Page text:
Company Sergeant Major Macleod Forsyth

{ Mac }

  • Military Medal medal

MacLeod Forsyth enlisted into The Argyll and Sutherland Highlanders on the 10 May 1933.

He was on the first recorded parachute course at RAF Ringway – Course No 1 – which was for the whole of ‘C’ Company, 2nd Parachute Battalion. This Course ran between 3 – 15 November 1941. However he was injured on this course and was put on Course No 2, 18 – 30 November 1941. The report for Course No 2 has the following notes: ‘Made four jumps before entering hospital. Was inclined to make poor exits from the aperture’.

Having successfully completed this parachute course he then attended the No 1 Advanced Parachute Course at RAF Ringway, 4 – 11 January 1942. Whereas the other Courses were basic parachute training, this one was to practice the men in Section and Platoon drops, and their actions on the ground afterwards.

At Bruneval he was a member of ‘Rodney’ Section, with 2/Lieut. J. Timothy, and jumped from Whitley A/C No. 9215.

Amusing story in the  ‘Parachute 2 Club’ Newsletter, March 1993, which includes ‘Mac’ Forsyth.

After Bruneval he was posted to ‘A’ Company and took over as Platoon Sergeant of 1 Platoon, which was under the command of Lieut. Dennis Rendell. He took part in the drop at Depienne and the subsequent actions at Oudna, in November – December 1942.

He was awarded the Military Medal for his actions on the Depienne drop, and the subsequent battles around Oudna in the Tunisian campaign, which was announced in the London Gazette on the 23rd September 1943.


‘For conspicuous gallantry during operations in TUNISIA when his unit was surrounded by the enemy and being heavily attacked, this N.C.O. regardless of his personal safety and under heavy fire moved about encouraging his men who inflicted considerable casualties on the enemy. In three separate engagements with the enemy this N.C.O. was conspicuous for his gallantry, resolution and leadership, and an inspiration to the men of his platoon’.

This was put forward to 1st Parachute Brigade Headquarters by Lt-Col. J.D. Frost, 17/12/42, and passed by Brigadier E.W.C. Flavell, 18/12/42.

By the end of December 1942 he was the Company Sergeant Major of ‘A’ Company, and he is mentioned on page 7 of the ‘Parachute 2 Club’ Newsletter, March 1989, in an account of News Years Eve 1942, by ‘Bill’ Bloys.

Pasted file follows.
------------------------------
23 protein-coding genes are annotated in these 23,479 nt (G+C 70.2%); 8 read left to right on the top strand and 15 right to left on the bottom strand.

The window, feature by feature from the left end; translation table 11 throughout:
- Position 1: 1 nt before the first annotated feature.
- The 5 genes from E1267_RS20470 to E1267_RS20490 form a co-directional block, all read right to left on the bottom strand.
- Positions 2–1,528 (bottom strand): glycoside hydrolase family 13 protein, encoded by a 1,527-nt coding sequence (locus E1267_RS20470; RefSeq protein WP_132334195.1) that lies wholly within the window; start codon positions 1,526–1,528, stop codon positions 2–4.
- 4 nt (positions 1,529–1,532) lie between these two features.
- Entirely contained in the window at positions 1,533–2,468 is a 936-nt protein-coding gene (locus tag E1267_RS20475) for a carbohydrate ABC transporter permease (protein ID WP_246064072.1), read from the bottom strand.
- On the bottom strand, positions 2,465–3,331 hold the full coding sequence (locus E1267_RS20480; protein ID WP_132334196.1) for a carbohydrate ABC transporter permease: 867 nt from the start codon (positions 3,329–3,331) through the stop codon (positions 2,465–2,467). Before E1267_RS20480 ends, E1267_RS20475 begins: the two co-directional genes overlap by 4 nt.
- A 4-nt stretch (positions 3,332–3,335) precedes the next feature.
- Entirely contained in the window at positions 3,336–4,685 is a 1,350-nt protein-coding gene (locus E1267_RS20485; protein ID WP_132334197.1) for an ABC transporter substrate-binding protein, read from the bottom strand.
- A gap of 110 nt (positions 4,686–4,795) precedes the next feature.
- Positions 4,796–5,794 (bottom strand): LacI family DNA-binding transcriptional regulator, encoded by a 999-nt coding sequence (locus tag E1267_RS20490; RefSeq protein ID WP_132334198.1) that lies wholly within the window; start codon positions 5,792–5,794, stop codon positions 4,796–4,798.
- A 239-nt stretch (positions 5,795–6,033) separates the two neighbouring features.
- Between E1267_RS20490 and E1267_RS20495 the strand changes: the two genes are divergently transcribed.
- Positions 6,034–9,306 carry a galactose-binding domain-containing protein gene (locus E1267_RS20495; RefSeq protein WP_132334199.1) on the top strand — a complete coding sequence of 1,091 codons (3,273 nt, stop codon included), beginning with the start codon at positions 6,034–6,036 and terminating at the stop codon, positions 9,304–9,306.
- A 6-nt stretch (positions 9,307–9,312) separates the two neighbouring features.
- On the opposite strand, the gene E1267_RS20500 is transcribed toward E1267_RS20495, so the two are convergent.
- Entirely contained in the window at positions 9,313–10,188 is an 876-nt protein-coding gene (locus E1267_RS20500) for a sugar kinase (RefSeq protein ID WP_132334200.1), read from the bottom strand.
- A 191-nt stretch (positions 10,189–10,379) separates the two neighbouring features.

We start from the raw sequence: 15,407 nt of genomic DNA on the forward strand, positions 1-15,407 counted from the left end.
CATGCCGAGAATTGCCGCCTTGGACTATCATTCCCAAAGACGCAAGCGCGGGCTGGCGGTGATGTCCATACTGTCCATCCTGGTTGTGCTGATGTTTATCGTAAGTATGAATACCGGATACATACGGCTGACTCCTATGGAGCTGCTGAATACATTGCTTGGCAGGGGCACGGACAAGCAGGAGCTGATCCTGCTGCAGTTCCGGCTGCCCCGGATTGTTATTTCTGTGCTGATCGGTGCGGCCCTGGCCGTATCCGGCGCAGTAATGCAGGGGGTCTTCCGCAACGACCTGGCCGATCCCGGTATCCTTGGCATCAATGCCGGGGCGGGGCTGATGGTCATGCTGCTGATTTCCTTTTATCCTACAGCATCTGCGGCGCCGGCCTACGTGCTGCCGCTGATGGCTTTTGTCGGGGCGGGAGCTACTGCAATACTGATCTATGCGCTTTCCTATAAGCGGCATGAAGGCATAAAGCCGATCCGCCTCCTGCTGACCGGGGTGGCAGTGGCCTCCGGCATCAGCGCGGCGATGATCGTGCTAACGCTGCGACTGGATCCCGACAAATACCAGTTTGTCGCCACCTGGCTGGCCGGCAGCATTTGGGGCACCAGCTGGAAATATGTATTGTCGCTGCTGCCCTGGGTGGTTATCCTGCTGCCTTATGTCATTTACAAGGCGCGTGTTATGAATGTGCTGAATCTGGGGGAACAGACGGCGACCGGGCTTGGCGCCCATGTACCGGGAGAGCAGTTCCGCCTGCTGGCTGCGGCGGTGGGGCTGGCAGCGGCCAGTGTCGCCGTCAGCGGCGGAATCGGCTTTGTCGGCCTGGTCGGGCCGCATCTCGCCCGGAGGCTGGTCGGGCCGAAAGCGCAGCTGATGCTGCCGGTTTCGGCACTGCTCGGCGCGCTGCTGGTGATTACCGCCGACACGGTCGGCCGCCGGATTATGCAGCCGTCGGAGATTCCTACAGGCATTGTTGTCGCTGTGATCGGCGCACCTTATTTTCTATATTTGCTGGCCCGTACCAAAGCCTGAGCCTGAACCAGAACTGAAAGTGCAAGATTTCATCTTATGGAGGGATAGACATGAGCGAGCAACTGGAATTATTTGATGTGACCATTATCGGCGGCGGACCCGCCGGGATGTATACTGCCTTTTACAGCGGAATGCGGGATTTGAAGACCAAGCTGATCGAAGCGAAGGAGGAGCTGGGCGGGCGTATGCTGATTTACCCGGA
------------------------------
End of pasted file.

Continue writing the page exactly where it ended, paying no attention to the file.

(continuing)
At the beginning of March 1943 the 2nd Parachute Battalion moved up to a position known as ‘Cork Wood’, and this is a brief account from Sergeant Major ‘Mac’ Forsyth: “We arrived during the night to take over from a battalion up in the wooded hillside. We couldn’t find them and ended up shouting for them. Soon a voice replied, “We’re over here. Sorry, we thought you were the Germans.” The OC went absolutely bananas at this and shouted for this rabble to clear off. We were then ordered to spread out in a circle formation. In the morning just before dawn the Germans attacked and got the surprise of their lives. They didn’t expect to find paratroopers waiting for them. In spite of this we had several hours tough fighting. At one point one of the junior officers ran past Company HQ so fast he nearly burnt us. The OC told me to go forward to see if I could find out what had happened. The Platoon seemed to be at the point of wavering and so I shouted at them; “The bastards are more frightened of you than you are of them.” This seemed to do the trick and they put up a spirited show. I was always a bit outspoken and I think I said this officer ought to be in front of a court martial. I think he was moved to one of the other Battalions, if he had been a soldier his feet wouldn’t have touched the ground. It was I think a combination of this and the fact that a new OC didn’t really like me that led shortly after Cork Wood to me being RTU’d.”

For a period between March and April 1943 he was the Acting Regimental Sergeant Major (RSM.)

Sergeant Major MacLeod Forsyth transferred back to The Argyll and Sutherland Highlanders on the 18 July 1943, whilst the 2nd Parachute Battalion was resting in North Africa from the Sicily operation.

In the ‘Parachute 2 Club’ Newsletter, March 1989, was this piece of information: SOVIET REGISTER OF HONOUR.

While reading a publication dealing with awards and medals, I came across “British citizens decorated in the years of the Great Patriotic War with Soviet Orders and Medals”, and there I read: ORDER OF THE RED STAR – CSM. 2979279. M. FORSYTH (21.3.44) For the crossing of the River Sangro, Italy. There were only 21 ‘Red Stars’ awarded and Mac’s award was number 8. That is worth a wee dram at our reunion!

Robert Peatling (Editor).

It was announced in the London Gazette on Tuesday, 11 April 1944.

The action on the River Sangro was possibly that of the 8th Bn, The Argyll & Sutherland Highlanders.

‘Mac’ Forsyth is mentioned by Alex J. Reid reference the Bruneval Commemoration at Worth Matravers on the 3rd November 1985, in the ‘Parachute 2 Club’ Newsletter, January 1986.

‘Mac’ Forsyth is mentioned by Dave Brooks in his article – ‘WITH THE VETERANS AT BRUNEVAL’ by Hercules, in the ‘Parachute 2 Club’ Newsletter, September 1992.

He died on the 29 January 2008.

Created with information kindly supplied by R Hilton.

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Service History


OS Sgt M Forsyth 2 Para Bn. Sep 1942

Medal Citations_2

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